New rules imposed by the Communications Minister Malcolm Turnbull have forced TPG to withdraw its superfast fibre-to-the-basement service, which competes with the National Broadband Network.
As reported by The Sydney Morning Herald today, TPG posted on its website that it was advised of the new regulations on December 14 that precludes them from selling the service after January 1st of this year unless they taking certain steps – namely offer wholesale access to their fibre networks.
“There has been insufficient time to complete those steps before 1 January so until we complete the required changes we are required to remove our FTTB products from sale,” TPG said in a notice posted this week.
The regulations, according to the Communications Minister, are designed to protect consumers. They would force companies offering residential fibre services (like TPG) separate their retail and wholesale arms into two companies – each having their own directors, management, staff and support systems. To ease the transition, they must have the wholesale products on the market from January 1, and functionally separate by July 1.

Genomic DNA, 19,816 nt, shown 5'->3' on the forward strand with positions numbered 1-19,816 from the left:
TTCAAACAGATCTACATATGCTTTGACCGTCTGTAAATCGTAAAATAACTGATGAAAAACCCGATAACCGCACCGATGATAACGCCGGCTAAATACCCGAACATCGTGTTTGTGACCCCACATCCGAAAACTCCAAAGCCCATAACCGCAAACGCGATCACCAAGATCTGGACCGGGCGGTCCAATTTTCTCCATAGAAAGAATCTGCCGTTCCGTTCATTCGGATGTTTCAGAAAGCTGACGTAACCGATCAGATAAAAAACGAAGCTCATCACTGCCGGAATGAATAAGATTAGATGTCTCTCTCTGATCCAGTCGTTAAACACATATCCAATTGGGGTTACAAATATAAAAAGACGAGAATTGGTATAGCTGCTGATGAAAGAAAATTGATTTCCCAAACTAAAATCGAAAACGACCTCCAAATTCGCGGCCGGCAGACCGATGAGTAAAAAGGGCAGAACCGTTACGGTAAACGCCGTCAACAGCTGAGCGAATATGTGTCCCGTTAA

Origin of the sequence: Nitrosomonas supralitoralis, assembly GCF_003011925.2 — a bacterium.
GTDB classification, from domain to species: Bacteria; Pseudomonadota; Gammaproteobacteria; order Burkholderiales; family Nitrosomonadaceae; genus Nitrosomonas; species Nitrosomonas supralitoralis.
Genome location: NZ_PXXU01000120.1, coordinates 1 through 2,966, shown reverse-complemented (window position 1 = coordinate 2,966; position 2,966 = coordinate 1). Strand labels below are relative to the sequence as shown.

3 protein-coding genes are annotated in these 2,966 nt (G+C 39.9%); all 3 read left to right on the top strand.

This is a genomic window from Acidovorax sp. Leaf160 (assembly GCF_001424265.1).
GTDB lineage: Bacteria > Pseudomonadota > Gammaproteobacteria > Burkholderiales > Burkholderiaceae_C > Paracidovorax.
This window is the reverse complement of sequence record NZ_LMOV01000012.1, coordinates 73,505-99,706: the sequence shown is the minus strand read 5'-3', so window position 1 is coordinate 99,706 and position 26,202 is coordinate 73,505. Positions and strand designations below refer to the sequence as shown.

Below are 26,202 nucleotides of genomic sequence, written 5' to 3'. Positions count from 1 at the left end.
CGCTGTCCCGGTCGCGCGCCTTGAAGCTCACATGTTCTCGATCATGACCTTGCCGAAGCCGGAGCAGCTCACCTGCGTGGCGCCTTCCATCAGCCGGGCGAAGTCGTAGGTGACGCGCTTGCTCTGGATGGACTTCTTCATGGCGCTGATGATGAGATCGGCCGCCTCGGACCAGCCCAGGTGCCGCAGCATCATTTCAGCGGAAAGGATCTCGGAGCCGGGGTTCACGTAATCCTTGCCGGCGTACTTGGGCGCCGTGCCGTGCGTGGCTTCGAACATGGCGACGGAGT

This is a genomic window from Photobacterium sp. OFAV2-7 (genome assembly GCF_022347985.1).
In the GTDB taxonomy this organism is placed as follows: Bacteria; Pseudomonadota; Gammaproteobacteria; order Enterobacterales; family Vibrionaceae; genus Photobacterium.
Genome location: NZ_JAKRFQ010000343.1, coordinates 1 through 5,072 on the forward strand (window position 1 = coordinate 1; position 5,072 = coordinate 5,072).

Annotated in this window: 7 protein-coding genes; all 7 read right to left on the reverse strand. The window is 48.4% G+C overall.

TPG’s FTTB service has been controversial, as it was able to exploit a legal loophole to expand the network to more apartments and create a competing network to the NBN. The loophole – introduced by the former Labor government to protect the NBN – allowed existing networks built before 2011 to extend their reach if it was less than 1km, limit network speeds to under 24Mbps, or offer wholesale access to the network to other ISPs.
NBN Co has been very critical of TPG’s exploitation of the loophole, saying that it could have a severe impact to the network and damage its business case.